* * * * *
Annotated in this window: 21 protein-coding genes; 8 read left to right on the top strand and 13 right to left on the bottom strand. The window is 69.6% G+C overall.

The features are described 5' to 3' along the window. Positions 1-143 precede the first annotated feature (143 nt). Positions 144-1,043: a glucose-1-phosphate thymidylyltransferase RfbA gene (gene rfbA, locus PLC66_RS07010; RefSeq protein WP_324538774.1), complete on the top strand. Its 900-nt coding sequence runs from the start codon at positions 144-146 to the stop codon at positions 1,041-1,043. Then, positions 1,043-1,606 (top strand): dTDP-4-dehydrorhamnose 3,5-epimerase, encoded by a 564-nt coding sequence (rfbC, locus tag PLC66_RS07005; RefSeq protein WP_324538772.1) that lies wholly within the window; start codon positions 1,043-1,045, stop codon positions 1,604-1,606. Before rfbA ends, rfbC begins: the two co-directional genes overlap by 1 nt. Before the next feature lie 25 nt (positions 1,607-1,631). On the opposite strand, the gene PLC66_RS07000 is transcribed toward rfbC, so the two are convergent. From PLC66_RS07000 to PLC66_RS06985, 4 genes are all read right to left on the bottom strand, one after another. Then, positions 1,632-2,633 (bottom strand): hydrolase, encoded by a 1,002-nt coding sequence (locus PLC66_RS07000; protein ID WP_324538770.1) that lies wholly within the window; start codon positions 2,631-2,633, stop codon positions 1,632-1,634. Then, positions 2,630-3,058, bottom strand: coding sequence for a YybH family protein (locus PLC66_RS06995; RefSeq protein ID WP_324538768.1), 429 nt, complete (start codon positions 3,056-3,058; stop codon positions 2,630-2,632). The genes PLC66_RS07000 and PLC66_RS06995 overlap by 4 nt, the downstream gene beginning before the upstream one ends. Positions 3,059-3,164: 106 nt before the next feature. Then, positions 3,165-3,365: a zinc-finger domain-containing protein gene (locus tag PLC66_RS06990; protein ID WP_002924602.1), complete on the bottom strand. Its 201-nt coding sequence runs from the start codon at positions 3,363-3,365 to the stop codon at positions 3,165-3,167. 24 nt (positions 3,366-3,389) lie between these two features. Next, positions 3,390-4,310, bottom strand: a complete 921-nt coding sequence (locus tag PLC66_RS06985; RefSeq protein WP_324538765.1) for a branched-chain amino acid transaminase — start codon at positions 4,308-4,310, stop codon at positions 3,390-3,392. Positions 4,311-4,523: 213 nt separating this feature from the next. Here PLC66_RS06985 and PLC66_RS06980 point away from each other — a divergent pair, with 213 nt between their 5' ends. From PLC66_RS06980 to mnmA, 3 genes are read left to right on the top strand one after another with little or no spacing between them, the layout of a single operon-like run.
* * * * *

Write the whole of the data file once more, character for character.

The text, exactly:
Annotated in this window: 21 protein-coding genes; 8 read left to right on the top strand and 13 right to left on the bottom strand. The window is 69.6% G+C overall.

The features are described 5' to 3' along the window. Positions 1-143 precede the first annotated feature (143 nt). Positions 144-1,043: a glucose-1-phosphate thymidylyltransferase RfbA gene (gene rfbA, locus PLC66_RS07010; RefSeq protein WP_324538774.1), complete on the top strand. Its 900-nt coding sequence runs from the start codon at positions 144-146 to the stop codon at positions 1,041-1,043. Then, positions 1,043-1,606 (top strand): dTDP-4-dehydrorhamnose 3,5-epimerase, encoded by a 564-nt coding sequence (rfbC, locus tag PLC66_RS07005; RefSeq protein WP_324538772.1) that lies wholly within the window; start codon positions 1,043-1,045, stop codon positions 1,604-1,606. Before rfbA ends, rfbC begins: the two co-directional genes overlap by 1 nt. Before the next feature lie 25 nt (positions 1,607-1,631). On the opposite strand, the gene PLC66_RS07000 is transcribed toward rfbC, so the two are convergent. From PLC66_RS07000 to PLC66_RS06985, 4 genes are all read right to left on the bottom strand, one after another. Then, positions 1,632-2,633 (bottom strand): hydrolase, encoded by a 1,002-nt coding sequence (locus PLC66_RS07000; protein ID WP_324538770.1) that lies wholly within the window; start codon positions 2,631-2,633, stop codon positions 1,632-1,634. Then, positions 2,630-3,058, bottom strand: coding sequence for a YybH family protein (locus PLC66_RS06995; RefSeq protein ID WP_324538768.1), 429 nt, complete (start codon positions 3,056-3,058; stop codon positions 2,630-2,632). The genes PLC66_RS07000 and PLC66_RS06995 overlap by 4 nt, the downstream gene beginning before the upstream one ends. Positions 3,059-3,164: 106 nt before the next feature. Then, positions 3,165-3,365: a zinc-finger domain-containing protein gene (locus tag PLC66_RS06990; protein ID WP_002924602.1), complete on the bottom strand. Its 201-nt coding sequence runs from the start codon at positions 3,363-3,365 to the stop codon at positions 3,165-3,167. 24 nt (positions 3,366-3,389) lie between these two features. Next, positions 3,390-4,310, bottom strand: a complete 921-nt coding sequence (locus tag PLC66_RS06985; RefSeq protein WP_324538765.1) for a branched-chain amino acid transaminase — start codon at positions 4,308-4,310, stop codon at positions 3,390-3,392. Positions 4,311-4,523: 213 nt separating this feature from the next. Here PLC66_RS06985 and PLC66_RS06980 point away from each other — a divergent pair, with 213 nt between their 5' ends. From PLC66_RS06980 to mnmA, 3 genes are read left to right on the top strand one after another with little or no spacing between them, the layout of a single operon-like run.